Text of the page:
Tangible items as a possibility for interacting became the main focus of the project, due to the at the time unexplored state of their usage in one to one interaction as well as them meeting the requirement of minimised distance between interaction and content. But in what way could the tangible items be used in the context of automotive infotainment systems?

Software is commonly divided into multiple segments, which are controlled by some sort of navigation unit. Typical examples for this concept can be found in mobile operating systems, such as Apple’s iOS or Google’s Android. Here different segments of the capabilities of the digital system (the smartphone in this case) can be accessed through “Apps”, little programs that build up a contained ecosystem of interactivity inside of them. Inside of this ecosystem it is often the case, that further division and thus further navigation is required. Depending on the specific operating system, os developers suggest different solutions to the app developers, these being navigation bars on iOS or sidebars on Android. If we go back to the top level, the selection of apps, we notice that these applications are arranged in a two dimensional grid. The user can hereby define where the apps should be placed on his own. In the further process of using his phone he then memorises the positions of the individual apps and the different functions of his phone are eventually mapped to certain positions (basically, x- and y-coordinates) on his phone’s screen. This idea is called spatial memory and has proven to improve the speed of interaction, a crucial factor while working in the context of automotive interaction systems. Spatial memory can very nicely be combined with the concept of tangible items, as tangible items are in fact moveable objects on a defined surface.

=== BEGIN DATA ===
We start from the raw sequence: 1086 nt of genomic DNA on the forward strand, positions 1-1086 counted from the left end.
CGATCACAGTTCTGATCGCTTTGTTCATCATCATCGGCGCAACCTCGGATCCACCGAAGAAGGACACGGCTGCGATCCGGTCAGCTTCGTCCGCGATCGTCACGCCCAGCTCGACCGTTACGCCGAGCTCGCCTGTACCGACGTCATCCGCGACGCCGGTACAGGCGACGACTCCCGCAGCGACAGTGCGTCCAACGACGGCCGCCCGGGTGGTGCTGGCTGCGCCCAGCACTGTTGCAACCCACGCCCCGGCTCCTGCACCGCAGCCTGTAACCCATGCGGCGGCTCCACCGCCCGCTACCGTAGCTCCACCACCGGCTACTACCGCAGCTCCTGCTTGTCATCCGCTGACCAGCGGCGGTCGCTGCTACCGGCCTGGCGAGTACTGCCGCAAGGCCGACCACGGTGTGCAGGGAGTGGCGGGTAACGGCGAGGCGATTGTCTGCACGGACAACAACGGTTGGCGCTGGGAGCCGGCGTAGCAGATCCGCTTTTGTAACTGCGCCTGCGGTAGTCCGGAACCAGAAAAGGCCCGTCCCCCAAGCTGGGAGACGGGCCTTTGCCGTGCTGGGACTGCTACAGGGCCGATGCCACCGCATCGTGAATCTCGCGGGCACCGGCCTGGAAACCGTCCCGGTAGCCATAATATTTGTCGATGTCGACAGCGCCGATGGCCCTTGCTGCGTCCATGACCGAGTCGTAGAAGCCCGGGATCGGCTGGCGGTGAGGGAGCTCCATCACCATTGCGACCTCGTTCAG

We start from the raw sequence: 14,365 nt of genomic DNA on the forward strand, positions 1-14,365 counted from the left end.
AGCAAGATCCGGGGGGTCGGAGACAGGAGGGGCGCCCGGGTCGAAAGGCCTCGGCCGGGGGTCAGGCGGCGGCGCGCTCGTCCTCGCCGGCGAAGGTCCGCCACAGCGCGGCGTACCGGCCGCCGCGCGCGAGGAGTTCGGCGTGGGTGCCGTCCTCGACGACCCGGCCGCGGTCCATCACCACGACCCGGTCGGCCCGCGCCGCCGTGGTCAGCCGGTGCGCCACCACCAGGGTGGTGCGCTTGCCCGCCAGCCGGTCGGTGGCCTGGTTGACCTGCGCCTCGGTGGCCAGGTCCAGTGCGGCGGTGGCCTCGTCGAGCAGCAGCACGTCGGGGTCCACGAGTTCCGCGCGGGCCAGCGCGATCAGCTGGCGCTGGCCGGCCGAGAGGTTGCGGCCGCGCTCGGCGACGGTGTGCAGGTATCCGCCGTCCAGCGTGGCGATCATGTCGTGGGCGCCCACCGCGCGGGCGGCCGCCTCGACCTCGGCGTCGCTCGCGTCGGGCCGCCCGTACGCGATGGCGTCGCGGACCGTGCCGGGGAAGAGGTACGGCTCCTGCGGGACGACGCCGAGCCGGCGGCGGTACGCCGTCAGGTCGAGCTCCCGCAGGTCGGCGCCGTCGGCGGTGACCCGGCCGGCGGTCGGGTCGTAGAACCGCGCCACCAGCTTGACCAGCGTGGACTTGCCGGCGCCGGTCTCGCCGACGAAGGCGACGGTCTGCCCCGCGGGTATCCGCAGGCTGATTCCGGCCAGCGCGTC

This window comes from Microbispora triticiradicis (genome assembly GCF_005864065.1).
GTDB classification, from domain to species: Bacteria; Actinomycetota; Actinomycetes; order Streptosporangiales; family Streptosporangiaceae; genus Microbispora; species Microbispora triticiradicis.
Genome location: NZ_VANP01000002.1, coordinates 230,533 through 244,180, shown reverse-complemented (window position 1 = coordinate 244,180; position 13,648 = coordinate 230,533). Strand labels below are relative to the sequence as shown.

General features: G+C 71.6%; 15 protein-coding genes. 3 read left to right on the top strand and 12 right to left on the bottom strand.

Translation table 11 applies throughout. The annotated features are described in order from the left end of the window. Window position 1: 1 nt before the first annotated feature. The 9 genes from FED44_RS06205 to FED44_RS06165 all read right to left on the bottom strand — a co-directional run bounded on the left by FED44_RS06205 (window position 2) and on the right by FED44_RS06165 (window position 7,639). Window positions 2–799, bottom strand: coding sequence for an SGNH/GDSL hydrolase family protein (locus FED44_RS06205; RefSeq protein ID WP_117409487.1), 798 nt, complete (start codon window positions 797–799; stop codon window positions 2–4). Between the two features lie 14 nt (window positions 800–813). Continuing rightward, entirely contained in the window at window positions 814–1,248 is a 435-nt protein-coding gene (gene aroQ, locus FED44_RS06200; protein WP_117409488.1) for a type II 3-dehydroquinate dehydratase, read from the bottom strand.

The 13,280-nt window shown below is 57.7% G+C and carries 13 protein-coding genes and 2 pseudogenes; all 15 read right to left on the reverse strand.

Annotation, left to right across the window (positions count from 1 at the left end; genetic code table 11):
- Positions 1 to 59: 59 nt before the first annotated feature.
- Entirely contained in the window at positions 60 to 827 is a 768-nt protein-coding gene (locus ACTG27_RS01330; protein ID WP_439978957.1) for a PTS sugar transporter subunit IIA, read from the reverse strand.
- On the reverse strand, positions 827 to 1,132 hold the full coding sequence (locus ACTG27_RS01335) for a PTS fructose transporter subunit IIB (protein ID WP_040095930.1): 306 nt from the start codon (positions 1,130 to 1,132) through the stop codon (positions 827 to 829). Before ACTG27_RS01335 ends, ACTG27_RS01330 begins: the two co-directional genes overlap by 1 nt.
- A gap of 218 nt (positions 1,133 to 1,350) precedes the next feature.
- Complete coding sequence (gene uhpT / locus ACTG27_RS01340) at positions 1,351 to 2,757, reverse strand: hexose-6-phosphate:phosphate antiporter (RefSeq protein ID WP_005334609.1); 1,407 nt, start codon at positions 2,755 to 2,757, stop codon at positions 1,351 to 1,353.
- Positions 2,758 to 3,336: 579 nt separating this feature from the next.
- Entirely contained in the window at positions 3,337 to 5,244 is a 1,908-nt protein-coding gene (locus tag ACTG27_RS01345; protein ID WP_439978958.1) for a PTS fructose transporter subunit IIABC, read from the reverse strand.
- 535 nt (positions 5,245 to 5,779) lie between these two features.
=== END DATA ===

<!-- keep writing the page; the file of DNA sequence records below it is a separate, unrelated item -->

The basic problem of surface that use tangible items, and to some extent spatial memory or at least spatial awareness, to control their state is that the precision of the user placing an item in a certain spot cannot be ensured, so the tolerance area must be large enough to put up with a certain amount of inaccuracy. For this reason these surfaces are mostly fairly large, mostly starting at about 60cm in diameter. This sort of space is not available in current automotive interiors, therefore a solution had to be found to deal with the factor of inaccuracy while minimising the required amount of space. A common approach for revision of inaccurate input is the concept of snapping. When broken down, snapping describes correcting a user’s input because of his inability in a certain moment to deliver the required or satisfactory amount of precision. The system helps him by recognising his intentions, executing the appropriate actions and finalising the input the user was not able to fully deliver. As a result, this not only leads to less attention the user has to devote to the system, but also to faster opportunities of interaction.